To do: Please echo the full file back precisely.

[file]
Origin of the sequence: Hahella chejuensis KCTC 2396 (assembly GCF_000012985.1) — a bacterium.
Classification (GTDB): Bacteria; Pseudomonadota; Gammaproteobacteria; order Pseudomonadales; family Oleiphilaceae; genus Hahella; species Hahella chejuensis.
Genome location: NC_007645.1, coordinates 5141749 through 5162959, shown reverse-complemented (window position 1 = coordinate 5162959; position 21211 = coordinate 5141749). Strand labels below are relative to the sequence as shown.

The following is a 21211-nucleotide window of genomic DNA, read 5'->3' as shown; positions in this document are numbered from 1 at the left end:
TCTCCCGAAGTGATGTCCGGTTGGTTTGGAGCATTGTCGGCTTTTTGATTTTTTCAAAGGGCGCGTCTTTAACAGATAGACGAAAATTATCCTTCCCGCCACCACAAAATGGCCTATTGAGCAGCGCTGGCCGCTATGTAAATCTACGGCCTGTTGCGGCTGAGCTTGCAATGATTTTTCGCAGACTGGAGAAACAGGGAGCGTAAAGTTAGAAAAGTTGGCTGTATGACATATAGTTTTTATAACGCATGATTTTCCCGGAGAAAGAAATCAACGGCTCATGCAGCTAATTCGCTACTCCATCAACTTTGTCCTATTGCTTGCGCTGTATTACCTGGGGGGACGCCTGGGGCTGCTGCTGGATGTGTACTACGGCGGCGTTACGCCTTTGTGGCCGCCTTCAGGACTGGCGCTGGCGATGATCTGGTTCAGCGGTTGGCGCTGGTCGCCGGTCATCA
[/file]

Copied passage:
Origin of the sequence: Hahella chejuensis KCTC 2396 (assembly GCF_000012985.1) — a bacterium.
Classification (GTDB): Bacteria; Pseudomonadota; Gammaproteobacteria; order Pseudomonadales; family Oleiphilaceae; genus Hahella; species Hahella chejuensis.
Genome location: NC_007645.1, coordinates 5141749 through 5162959, shown reverse-complemented (window position 1 = coordinate 5162959; position 21211 = coordinate 5141749). Strand labels below are relative to the sequence as shown.

The following is a 21211-nucleotide window of genomic DNA, read 5'->3' as shown; positions in this document are numbered from 1 at the left end:
TCTCCCGAAGTGATGTCCGGTTGGTTTGGAGCATTGTCGGCTTTTTGATTTTTTCAAAGGGCGCGTCTTTAACAGATAGACGAAAATTATCCTTCCCGCCACCACAAAATGGCCTATTGAGCAGCGCTGGCCGCTATGTAAATCTACGGCCTGTTGCGGCTGAGCTTGCAATGATTTTTCGCAGACTGGAGAAACAGGGAGCGTAAAGTTAGAAAAGTTGGCTGTATGACATATAGTTTTTATAACGCATGATTTTCCCGGAGAAAGAAATCAACGGCTCATGCAGCTAATTCGCTACTCCATCAACTTTGTCCTATTGCTTGCGCTGTATTACCTGGGGGGACGCCTGGGGCTGCTGCTGGATGTGTACTACGGCGGCGTTACGCCTTTGTGGCCGCCTTCAGGACTGGCGCTGGCGATGATCTGGTTCAGCGGTTGGCGCTGGTCGCCGGTCATCA